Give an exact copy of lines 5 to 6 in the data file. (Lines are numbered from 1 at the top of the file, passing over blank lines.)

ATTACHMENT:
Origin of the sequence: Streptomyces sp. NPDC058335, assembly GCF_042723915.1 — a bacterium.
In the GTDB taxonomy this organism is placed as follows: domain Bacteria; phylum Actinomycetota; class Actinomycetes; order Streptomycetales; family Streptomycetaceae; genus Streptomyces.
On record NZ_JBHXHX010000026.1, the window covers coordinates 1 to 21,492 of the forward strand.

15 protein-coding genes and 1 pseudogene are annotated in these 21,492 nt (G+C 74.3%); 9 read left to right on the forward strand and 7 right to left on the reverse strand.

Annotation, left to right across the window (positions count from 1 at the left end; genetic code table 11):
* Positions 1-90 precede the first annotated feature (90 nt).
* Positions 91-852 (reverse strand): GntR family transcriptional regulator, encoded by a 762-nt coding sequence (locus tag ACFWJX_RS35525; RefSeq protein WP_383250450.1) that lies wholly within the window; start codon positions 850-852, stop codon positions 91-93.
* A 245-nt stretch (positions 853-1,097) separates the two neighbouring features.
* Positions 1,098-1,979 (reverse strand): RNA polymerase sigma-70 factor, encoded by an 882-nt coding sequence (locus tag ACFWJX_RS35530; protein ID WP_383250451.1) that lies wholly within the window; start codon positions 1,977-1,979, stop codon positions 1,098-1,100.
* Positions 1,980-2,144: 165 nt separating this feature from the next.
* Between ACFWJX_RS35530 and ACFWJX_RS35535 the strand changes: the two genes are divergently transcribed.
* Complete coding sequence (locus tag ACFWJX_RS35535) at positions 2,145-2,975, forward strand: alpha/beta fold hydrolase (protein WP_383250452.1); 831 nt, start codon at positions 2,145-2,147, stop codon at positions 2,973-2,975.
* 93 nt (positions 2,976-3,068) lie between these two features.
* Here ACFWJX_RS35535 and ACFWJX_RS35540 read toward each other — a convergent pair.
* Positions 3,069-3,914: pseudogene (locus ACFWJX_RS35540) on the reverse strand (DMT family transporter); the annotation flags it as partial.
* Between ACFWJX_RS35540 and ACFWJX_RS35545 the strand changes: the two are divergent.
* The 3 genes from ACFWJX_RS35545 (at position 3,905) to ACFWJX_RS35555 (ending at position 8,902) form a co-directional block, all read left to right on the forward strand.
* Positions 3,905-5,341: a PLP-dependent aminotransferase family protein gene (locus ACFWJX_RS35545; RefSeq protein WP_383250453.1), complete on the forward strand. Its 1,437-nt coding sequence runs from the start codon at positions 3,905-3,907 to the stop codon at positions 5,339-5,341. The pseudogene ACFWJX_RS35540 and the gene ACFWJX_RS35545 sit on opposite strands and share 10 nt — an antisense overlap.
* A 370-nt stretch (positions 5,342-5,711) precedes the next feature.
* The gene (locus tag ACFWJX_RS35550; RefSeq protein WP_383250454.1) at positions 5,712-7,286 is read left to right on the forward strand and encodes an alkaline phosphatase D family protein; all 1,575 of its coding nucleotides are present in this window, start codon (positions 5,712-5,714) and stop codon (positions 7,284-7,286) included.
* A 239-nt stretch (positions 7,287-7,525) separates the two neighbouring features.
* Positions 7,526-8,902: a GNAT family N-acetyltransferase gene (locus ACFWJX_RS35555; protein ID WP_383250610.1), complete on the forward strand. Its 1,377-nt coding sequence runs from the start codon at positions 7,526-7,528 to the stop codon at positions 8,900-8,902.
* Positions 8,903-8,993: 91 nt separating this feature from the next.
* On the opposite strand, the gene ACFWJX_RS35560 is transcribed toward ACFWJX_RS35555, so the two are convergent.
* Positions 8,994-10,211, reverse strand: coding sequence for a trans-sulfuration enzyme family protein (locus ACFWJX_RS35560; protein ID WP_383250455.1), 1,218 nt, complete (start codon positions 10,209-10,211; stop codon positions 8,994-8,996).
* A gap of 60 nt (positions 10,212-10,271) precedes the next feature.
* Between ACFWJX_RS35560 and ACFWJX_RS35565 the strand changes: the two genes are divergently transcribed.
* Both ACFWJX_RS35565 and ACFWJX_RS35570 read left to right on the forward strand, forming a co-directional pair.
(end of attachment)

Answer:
Annotation, left to right across the window (positions count from 1 at the left end; genetic code table 11):
* Positions 1-90 precede the first annotated feature (90 nt).